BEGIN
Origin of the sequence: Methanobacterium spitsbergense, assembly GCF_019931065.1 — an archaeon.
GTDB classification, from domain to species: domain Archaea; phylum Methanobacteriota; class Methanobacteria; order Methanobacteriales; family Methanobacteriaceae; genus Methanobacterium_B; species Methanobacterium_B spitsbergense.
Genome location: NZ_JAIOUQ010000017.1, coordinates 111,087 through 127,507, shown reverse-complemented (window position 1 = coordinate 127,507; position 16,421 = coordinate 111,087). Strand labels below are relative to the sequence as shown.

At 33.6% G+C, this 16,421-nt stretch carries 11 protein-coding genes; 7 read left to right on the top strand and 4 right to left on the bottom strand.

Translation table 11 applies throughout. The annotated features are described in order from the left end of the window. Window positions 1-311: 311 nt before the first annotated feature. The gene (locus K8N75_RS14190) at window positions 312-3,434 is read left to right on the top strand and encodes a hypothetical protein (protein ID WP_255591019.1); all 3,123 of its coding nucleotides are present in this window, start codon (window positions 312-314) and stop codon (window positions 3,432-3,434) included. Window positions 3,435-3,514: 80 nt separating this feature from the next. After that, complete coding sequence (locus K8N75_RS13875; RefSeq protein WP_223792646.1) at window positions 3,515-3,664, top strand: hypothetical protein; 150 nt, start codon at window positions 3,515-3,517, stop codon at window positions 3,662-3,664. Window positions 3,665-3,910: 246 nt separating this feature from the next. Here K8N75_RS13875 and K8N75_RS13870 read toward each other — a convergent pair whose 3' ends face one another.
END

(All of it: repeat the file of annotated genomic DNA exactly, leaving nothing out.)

Origin of the sequence: Methanobacterium spitsbergense, assembly GCF_019931065.1 — an archaeon.
GTDB classification, from domain to species: domain Archaea; phylum Methanobacteriota; class Methanobacteria; order Methanobacteriales; family Methanobacteriaceae; genus Methanobacterium_B; species Methanobacterium_B spitsbergense.
Genome location: NZ_JAIOUQ010000017.1, coordinates 111,087 through 127,507, shown reverse-complemented (window position 1 = coordinate 127,507; position 16,421 = coordinate 111,087). Strand labels below are relative to the sequence as shown.

At 33.6% G+C, this 16,421-nt stretch carries 11 protein-coding genes; 7 read left to right on the top strand and 4 right to left on the bottom strand.

Translation table 11 applies throughout. The annotated features are described in order from the left end of the window. Window positions 1-311: 311 nt before the first annotated feature. The gene (locus K8N75_RS14190) at window positions 312-3,434 is read left to right on the top strand and encodes a hypothetical protein (protein ID WP_255591019.1); all 3,123 of its coding nucleotides are present in this window, start codon (window positions 312-314) and stop codon (window positions 3,432-3,434) included. Window positions 3,435-3,514: 80 nt separating this feature from the next. After that, complete coding sequence (locus K8N75_RS13875; RefSeq protein WP_223792646.1) at window positions 3,515-3,664, top strand: hypothetical protein; 150 nt, start codon at window positions 3,515-3,517, stop codon at window positions 3,662-3,664. Window positions 3,665-3,910: 246 nt separating this feature from the next. Here K8N75_RS13875 and K8N75_RS13870 read toward each other — a convergent pair whose 3' ends face one another.